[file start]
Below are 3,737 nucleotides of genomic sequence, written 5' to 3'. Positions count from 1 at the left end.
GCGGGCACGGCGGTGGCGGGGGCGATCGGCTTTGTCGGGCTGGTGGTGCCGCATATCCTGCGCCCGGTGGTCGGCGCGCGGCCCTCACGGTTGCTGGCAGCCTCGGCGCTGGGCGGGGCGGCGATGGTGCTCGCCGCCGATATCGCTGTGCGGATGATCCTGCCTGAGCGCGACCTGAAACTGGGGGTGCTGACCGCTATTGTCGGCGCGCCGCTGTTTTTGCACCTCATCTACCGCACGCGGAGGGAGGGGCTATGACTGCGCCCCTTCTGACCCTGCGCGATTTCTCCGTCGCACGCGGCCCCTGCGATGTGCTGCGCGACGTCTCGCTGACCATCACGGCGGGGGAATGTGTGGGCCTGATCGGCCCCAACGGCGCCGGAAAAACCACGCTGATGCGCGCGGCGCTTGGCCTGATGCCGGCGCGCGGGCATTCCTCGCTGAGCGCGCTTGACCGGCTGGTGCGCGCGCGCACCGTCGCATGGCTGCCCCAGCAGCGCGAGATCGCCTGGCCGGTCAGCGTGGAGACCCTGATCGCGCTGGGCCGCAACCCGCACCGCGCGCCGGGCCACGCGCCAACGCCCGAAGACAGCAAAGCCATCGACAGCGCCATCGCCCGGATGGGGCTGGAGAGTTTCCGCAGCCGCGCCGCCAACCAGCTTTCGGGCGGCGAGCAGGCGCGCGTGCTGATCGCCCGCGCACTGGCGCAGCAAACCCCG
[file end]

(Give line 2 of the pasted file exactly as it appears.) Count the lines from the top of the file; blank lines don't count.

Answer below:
GCGGGCACGGCGGTGGCGGGGGCGATCGGCTTTGTCGGGCTGGTGGTGCCGCATATCCTGCGCCCGGTGGTCGGCGCGCGGCCCTCACGGTTGCTGGCAGCCTCGGCGCTGGGCGGGGCGGCGATGGTGCTCGCCGCCGATATCGCTGTGCGGATGATCCTGCCTGAGCGCGACCTGAAACTGGGGGTGCTGACCGCTATTGTCGGCGCGCCGCTGTTTTTGCACCTCATCTACCGCACGCGGAGGGAGGGGCTATGACTGCGCCCCTTCTGACCCTGCGCGATTTCTCCGTCGCACGCGGCCCCTGCGATGTGCTGCGCGACGTCTCGCTGACCATCACGGCGGGGGAATGTGTGGGCCTGATCGGCCCCAACGGCGCCGGAAAAACCACGCTGATGCGCGCGGCGCTTGGCCTGATGCCGGCGCGCGGGCATTCCTCGCTGAGCGCGCTTGACCGGCTGGTGCGCGCGCGCACCGTCGCATGGCTGCCCCAGCAGCGCGAGATCGCCTGGCCGGTCAGCGTGGAGACCCTGATCGCGCTGGGCCGCAACCCGCACCGCGCGCCGGGCCACGCGCCAACGCCCGAAGACAGCAAAGCCATCGACAGCGCCATCGCCCGGATGGGGCTGGAGAGTTTCCGCAGCCGCGCCGCCAACCAGCTTTCGGGCGGCGAGCAGGCGCGCGTGCTGATCGCCCGCGCACTGGCGCAGCAAACCCCG